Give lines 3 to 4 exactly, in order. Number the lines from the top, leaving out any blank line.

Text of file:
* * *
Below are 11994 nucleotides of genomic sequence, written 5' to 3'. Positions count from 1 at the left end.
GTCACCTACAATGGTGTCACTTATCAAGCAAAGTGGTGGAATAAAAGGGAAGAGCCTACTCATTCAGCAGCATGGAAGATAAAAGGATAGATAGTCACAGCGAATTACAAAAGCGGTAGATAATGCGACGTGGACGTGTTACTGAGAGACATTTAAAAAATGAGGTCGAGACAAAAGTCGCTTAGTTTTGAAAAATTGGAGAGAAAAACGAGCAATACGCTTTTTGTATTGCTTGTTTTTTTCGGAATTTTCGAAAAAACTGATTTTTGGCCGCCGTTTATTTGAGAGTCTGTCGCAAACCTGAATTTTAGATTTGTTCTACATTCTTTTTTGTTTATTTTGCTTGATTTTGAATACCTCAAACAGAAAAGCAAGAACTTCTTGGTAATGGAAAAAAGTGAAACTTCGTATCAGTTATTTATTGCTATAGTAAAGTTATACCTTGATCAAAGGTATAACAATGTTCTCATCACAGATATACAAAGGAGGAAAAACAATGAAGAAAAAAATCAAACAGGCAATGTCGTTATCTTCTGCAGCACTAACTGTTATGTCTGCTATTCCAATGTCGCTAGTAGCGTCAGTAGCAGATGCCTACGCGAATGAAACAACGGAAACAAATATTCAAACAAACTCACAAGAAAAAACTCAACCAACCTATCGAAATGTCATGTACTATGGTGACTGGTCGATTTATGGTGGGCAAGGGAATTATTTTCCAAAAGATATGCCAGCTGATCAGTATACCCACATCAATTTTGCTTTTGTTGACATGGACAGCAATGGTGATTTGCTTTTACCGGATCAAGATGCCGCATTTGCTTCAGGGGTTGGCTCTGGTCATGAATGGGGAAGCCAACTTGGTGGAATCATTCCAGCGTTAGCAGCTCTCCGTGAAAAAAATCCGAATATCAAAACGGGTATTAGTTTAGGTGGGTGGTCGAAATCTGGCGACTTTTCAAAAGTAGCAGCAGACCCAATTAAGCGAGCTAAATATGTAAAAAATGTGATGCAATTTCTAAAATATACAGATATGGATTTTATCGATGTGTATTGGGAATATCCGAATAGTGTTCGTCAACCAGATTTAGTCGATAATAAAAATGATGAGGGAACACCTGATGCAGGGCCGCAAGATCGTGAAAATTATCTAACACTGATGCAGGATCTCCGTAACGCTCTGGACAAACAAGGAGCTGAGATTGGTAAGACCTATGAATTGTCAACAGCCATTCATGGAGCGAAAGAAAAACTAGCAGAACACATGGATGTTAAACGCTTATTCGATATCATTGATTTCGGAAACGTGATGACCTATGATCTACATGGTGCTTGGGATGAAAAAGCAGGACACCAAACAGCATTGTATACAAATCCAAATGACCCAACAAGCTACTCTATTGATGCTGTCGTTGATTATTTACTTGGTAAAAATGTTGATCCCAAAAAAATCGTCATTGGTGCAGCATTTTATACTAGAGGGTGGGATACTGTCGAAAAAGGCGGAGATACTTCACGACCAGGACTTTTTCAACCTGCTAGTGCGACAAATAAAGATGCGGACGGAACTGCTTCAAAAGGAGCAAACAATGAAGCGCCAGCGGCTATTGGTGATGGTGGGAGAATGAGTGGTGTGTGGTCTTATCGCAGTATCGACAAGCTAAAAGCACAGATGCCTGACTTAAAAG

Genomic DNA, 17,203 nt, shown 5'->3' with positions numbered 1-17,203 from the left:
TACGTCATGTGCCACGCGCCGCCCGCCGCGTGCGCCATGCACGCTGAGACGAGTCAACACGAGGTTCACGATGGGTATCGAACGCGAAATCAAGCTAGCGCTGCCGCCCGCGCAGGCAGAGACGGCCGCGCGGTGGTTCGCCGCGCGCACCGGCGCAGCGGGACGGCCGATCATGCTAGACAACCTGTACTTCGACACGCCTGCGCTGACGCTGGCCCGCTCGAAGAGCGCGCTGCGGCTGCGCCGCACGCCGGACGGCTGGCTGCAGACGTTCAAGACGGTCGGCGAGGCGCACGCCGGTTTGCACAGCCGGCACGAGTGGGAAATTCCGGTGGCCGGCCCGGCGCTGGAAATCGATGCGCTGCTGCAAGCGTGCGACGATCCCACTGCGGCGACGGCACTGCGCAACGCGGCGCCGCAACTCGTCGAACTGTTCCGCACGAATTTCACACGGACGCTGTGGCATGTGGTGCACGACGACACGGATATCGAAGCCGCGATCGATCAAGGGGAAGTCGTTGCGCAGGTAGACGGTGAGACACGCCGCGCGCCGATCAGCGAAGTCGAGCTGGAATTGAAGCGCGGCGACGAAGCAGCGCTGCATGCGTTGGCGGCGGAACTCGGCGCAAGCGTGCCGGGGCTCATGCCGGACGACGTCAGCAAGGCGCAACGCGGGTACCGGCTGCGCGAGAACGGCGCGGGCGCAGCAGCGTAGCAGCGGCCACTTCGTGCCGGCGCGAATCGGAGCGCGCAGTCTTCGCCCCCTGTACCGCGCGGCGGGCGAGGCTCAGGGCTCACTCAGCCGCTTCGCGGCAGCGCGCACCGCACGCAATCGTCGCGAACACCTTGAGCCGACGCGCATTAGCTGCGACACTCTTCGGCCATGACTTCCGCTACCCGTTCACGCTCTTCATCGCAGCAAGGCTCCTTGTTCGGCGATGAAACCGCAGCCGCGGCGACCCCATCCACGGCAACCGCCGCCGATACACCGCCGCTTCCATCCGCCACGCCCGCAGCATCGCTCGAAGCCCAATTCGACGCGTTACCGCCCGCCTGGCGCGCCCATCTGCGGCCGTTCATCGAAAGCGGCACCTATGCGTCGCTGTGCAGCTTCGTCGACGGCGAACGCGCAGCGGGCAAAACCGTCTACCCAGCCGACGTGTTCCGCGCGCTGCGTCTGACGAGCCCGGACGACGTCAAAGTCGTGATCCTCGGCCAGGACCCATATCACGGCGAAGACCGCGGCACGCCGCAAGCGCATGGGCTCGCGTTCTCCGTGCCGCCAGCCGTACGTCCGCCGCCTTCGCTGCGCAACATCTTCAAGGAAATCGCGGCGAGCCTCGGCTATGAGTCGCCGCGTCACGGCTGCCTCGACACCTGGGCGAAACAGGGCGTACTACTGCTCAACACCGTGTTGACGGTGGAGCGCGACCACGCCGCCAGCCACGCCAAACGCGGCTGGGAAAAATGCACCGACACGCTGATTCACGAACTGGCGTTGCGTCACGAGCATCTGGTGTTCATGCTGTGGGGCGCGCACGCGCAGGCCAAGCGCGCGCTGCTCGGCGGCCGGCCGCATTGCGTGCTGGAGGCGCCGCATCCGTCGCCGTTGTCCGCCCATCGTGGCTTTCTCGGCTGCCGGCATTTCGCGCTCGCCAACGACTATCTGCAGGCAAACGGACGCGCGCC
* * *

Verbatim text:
Genomic DNA, 17,203 nt, shown 5'->3' with positions numbered 1-17,203 from the left:
TACGTCATGTGCCACGCGCCGCCCGCCGCGTGCGCCATGCACGCTGAGACGAGTCAACACGAGGTTCACGATGGGTATCGAACGCGAAATCAAGCTAGCGCTGCCGCCCGCGCAGGCAGAGACGGCCGCGCGGTGGTTCGCCGCGCGCACCGGCGCAGCGGGACGGCCGATCATGCTAGACAACCTGTACTTCGACACGCCTGCGCTGACGCTGGCCCGCTCGAAGAGCGCGCTGCGGCTGCGCCGCACGCCGGACGGCTGGCTGCAGACGTTCAAGACGGTCGGCGAGGCGCACGCCGGTTTGCACAGCCGGCACGAGTGGGAAATTCCGGTGGCCGGCCCGGCGCTGGAAATCGATGCGCTGCTGCAAGCGTGCGACGATCCCACTGCGGCGACGGCACTGCGCAACGCGGCGCCGCAACTCGTCGAACTGTTCCGCACGAATTTCACACGGACGCTGTGGCATGTGGTGCACGACGACACGGATATCGAAGCCGCGATCGATCAAGGGGAAGTCGTTGCGCAGGTAGACGGTGAGACACGCCGCGCGCCGATCAGCGAAGTCGAGCTGGAATTGAAGCGCGGCGACGAAGCAGCGCTGCATGCGTTGGCGGCGGAACTCGGCGCAAGCGTGCCGGGGCTCATGCCGGACGACGTCAGCAAGGCGCAACGCGGGTACCGGCTGCGCGAGAACGGCGCGGGCGCAGCAGCGTAGCAGCGGCCACTTCGTGCCGGCGCGAATCGGAGCGCGCAGTCTTCGCCCCCTGTACCGCGCGGCGGGCGAGGCTCAGGGCTCACTCAGCCGCTTCGCGGCAGCGCGCACCGCACGCAATCGTCGCGAACACCTTGAGCCGACGCGCATTAGCTGCGACACTCTTCGGCCATGACTTCCGCTACCCGTTCACGCTCTTCATCGCAGCAAGGCTCCTTGTTCGGCGATGAAACCGCAGCCGCGGCGACCCCATCCACGGCAACCGCCGCCGATACACCGCCGCTTCCATCCGCCACGCCCGCAGCATCGCTCGAAGCCCAATTCGACGCGTTACCGCCCGCCTGGCGCGCCCATCTGCGGCCGTTCATCGAAAGCGGCACCTATGCGTCGCTGTGCAGCTTCGTCGACGGCGAACGCGCAGCGGGCAAAACCGTCTACCCAGCCGACGTGTTCCGCGCGCTGCGTCTGACGAGCCCGGACGACGTCAAAGTCGTGATCCTCGGCCAGGACCCATATCACGGCGAAGACCGCGGCACGCCGCAAGCGCATGGGCTCGCGTTCTCCGTGCCGCCAGCCGTACGTCCGCCGCCTTCGCTGCGCAACATCTTCAAGGAAATCGCGGCGAGCCTCGGCTATGAGTCGCCGCGTCACGGCTGCCTCGACACCTGGGCGAAACAGGGCGTACTACTGCTCAACACCGTGTTGACGGTGGAGCGCGACCACGCCGCCAGCCACGCCAAACGCGGCTGGGAAAAATGCACCGACACGCTGATTCACGAACTGGCGTTGCGTCACGAGCATCTGGTGTTCATGCTGTGGGGCGCGCACGCGCAGGCCAAGCGCGCGCTGCTCGGCGGCCGGCCGCATTGCGTGCTGGAGGCGCCGCATCCGTCGCCGTTGTCCGCCCATCGTGGCTTTCTCGGCTGCCGGCATTTCGCGCTCGCCAACGACTATCTGCAGGCAAACGGACGCGCGCC